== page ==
California clouds spending data

April 2, 2013

follow moneyTransparency of its public spending practices by this state’s government is sadly lacking, according to the California Public Interest Research Group (CPIRG).

In an annual report, “Following the Money 2013: How States Rank on Providing Online Access to Government Spending Data,” the group gave California an “F” grade.

According to CPRIG, which lobbies for open government, California’s failure is due to a “shallow” online portal to spending data; lack of a link to tax expenditure reports; and the inability to make vendor-specific Web searches.

The state’s transparency ranks 49th on this list. Only Texas got an A.


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15 Comments

  1. womanwhohasbeenthere says:

    After the fiasco at State Parks, and reports like these, how can anyone in his right mind vote for a tax increase? By the way the state is broke but there are still hundreds of state jobs listed on the State Personnel Board to be filled. Go figure!

    (6) 6 Total Votes - 6 up - 0 down
    • r0y says:

      The problem is government jobs. On average, they make more than 20% than their private sector equivalents, with unrealistic pension and benefits to boot. And they are INCREASING the payroll and benefits. I suppose they’ll keep going until it is physically impossible to continue. Hello, Stockton!

      (2) 2 Total Votes - 2 up - 0 down
  2. Myself says:

    I’m from the Gobbermint and I’m here to help you, NOT.
    About the only way to cure this is to quit paying taxes and fees, when this corrupt state can’t pass a tax then they throw it at us as a fee, with the State board of Equilization as the collector, that boar dis just like the IRS, this state is set up so crooked you couldn’t map it out if you wanted to.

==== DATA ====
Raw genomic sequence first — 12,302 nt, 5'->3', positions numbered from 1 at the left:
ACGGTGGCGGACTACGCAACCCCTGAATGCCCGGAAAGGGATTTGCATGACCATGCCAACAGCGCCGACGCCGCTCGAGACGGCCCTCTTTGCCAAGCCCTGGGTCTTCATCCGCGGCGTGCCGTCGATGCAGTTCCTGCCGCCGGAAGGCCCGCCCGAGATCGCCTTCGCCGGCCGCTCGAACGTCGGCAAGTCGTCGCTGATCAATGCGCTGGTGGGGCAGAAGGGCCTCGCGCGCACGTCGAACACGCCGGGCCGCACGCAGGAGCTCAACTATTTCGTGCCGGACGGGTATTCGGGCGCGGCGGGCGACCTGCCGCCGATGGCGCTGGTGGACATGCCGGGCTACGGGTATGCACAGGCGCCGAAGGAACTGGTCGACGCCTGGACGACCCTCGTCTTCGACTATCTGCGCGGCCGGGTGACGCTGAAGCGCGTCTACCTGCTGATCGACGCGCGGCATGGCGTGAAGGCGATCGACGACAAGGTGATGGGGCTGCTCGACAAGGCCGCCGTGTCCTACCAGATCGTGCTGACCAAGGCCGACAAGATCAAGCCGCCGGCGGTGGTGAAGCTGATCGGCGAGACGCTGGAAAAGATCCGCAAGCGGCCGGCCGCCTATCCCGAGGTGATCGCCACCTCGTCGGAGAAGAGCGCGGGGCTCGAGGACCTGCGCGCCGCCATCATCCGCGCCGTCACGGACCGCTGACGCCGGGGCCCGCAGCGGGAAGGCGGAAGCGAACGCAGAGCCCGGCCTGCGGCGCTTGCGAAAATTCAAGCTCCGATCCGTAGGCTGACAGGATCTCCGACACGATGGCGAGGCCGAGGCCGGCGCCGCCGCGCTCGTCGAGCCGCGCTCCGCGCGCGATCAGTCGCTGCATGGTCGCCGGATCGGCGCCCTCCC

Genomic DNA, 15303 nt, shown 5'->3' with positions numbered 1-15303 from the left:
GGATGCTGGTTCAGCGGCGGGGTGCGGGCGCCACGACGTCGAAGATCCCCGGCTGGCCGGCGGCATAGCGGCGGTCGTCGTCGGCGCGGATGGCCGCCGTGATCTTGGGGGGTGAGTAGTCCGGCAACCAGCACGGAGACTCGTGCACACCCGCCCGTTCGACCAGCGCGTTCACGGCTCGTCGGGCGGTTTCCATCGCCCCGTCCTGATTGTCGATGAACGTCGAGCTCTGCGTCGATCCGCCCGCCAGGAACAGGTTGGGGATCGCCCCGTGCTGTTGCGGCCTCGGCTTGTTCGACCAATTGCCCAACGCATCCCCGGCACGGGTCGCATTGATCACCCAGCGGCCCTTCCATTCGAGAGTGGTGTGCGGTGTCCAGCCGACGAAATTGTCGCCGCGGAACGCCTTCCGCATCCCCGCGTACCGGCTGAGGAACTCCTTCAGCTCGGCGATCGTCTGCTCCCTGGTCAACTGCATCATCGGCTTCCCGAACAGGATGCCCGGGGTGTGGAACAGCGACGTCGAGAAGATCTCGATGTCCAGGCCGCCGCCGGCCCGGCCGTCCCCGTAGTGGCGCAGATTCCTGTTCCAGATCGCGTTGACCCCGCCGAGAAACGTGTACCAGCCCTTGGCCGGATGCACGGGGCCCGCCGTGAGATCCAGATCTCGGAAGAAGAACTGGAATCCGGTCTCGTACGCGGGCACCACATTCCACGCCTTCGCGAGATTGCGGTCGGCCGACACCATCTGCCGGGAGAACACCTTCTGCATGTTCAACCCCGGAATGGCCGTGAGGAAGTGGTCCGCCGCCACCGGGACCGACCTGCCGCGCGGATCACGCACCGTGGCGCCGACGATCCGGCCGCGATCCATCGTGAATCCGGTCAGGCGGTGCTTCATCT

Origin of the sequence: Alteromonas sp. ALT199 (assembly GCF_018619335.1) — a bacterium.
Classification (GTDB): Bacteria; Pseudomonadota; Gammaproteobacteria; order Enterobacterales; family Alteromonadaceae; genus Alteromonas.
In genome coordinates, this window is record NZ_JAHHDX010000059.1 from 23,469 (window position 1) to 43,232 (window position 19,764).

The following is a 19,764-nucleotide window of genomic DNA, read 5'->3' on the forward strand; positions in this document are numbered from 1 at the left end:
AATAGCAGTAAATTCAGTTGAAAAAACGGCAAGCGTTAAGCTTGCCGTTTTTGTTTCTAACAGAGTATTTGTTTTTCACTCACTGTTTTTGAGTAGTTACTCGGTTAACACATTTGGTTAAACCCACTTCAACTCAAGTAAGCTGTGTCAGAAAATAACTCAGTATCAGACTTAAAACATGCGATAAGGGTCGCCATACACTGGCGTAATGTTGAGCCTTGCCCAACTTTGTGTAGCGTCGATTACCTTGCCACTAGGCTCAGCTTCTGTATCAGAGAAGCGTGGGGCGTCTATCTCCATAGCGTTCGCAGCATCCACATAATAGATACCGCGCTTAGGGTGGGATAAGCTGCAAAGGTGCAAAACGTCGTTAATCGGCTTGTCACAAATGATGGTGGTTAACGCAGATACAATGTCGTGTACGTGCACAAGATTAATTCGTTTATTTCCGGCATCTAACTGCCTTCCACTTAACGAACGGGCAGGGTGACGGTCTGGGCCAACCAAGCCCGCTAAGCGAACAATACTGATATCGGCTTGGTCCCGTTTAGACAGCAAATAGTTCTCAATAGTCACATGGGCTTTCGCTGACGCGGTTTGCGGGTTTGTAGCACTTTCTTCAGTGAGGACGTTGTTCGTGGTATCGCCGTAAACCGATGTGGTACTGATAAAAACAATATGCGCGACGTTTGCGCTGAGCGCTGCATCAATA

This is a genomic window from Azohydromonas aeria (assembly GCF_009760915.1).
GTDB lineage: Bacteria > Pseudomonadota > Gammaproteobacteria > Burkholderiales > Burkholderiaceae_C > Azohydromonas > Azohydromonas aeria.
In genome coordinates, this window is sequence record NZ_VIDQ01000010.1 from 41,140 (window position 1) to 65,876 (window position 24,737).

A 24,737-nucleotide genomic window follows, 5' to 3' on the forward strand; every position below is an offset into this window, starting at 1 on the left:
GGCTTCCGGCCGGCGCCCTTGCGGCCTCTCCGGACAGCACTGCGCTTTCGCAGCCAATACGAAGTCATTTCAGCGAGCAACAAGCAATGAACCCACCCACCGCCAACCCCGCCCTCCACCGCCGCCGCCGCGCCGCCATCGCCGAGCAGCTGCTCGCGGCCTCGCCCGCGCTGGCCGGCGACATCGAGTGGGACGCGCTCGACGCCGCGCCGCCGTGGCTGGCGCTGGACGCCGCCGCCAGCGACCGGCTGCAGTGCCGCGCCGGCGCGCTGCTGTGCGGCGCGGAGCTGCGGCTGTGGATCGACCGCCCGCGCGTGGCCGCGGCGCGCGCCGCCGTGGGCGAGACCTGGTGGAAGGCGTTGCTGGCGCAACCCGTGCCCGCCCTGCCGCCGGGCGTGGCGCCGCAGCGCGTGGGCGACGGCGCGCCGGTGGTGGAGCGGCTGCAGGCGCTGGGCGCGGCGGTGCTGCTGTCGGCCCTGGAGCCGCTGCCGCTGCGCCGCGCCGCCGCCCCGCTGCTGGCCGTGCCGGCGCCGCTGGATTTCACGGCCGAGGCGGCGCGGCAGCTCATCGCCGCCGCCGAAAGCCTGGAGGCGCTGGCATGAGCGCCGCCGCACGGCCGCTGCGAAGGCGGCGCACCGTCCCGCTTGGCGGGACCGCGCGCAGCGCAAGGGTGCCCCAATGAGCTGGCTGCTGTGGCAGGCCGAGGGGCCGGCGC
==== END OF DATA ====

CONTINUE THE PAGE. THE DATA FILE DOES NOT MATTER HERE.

(8) 8 Total Votes - 8 up - 0 down
    • r0y says:

      but…but…but, I swear it will be different with Obamacare, with high-speed rail, with Common Core State Standards… with… I swear it will be different this time!

      (2) 2 Total Votes - 2 up - 0 down
    • womanwhohasbeenthere says:

      The SLO Property Owners tried this a few years ago in San Luis Obispo – they proposed a charter amendment that no fees, fines, surcharges or rates could be raised that would exceed the rate of inflation without a vote of the people. No new fees, fines, surcharges or other taxes-by-any-other-name could be imposed without a vote of the people. The idea was to stop the blank check mentality. Unfortunately, according to the then-city clerk, who left shortly afterwards, the group did not have enough valid signatures.; so the measure never went to the ballot. But city officials were terrified and were already in fight mode to defeat this.

      Just remember this when Measure Y comes up for renewal. They can’t manage what they have so why give them more? They are running a $29 million VARIANCE (call it anything but a deficit) this year – quite a bit for a city of 45,000 people.

      (0) 0 Total Votes - 0 up - 0 down
  3. sloweb says:

    Not to hijack the topic, but when I read articles like this is very clear why Americans are hesitant to force increased Gun Registration. It has nothing to do with not wanting to keep guns out of the hands of unstable crazies. There is a underlying suspicion that armed resurrection will be needed some day to take our Govt back. The Govt already “registers” people and their income so they can take it to suit their needs. It is not a stretch to image that Govt would someday want to take guns – to suit their interest.

    It is not like that has never happened on this continent. Oh wait – that is how our country was born!

    (8) 8 Total Votes - 8 up - 0 down
  4. Pelican1 says:

    Taxifornia here I come,
    Right back where I started from,
    Where lobbyists and liberals bloom in the sun,
    Each morning at dawning spending and regulations on most everything.
    A sun kissed legislator said “Don’t be late.”
    That’s why businesses can hardly wait,
    So open up those Golden gate Taxiifornia here I come.

    (17) 19 Total Votes - 18 up - 1 down
  5. Rambunctious says:

    States are not able to print money like the federal government so they try to think outside the box regarding revenue issues. California however has it’s own plan to stay financially sound. Hide money from the people then cry poor mouth and scare the citizens into tax increases they can not afford. The Mafia would be in awe of our politicians today. When Governor Moonbeam says to his constituents that the prisons are too full and costly so we need to let some inmates out. And at the same time he informs us that police and fire will need to be cut unless we accept higher taxes…well… Someone tell me how that scenario is not a protection racket.

    (22) 24 Total Votes - 23 up - 1 down
    • OnTheOtherHand says: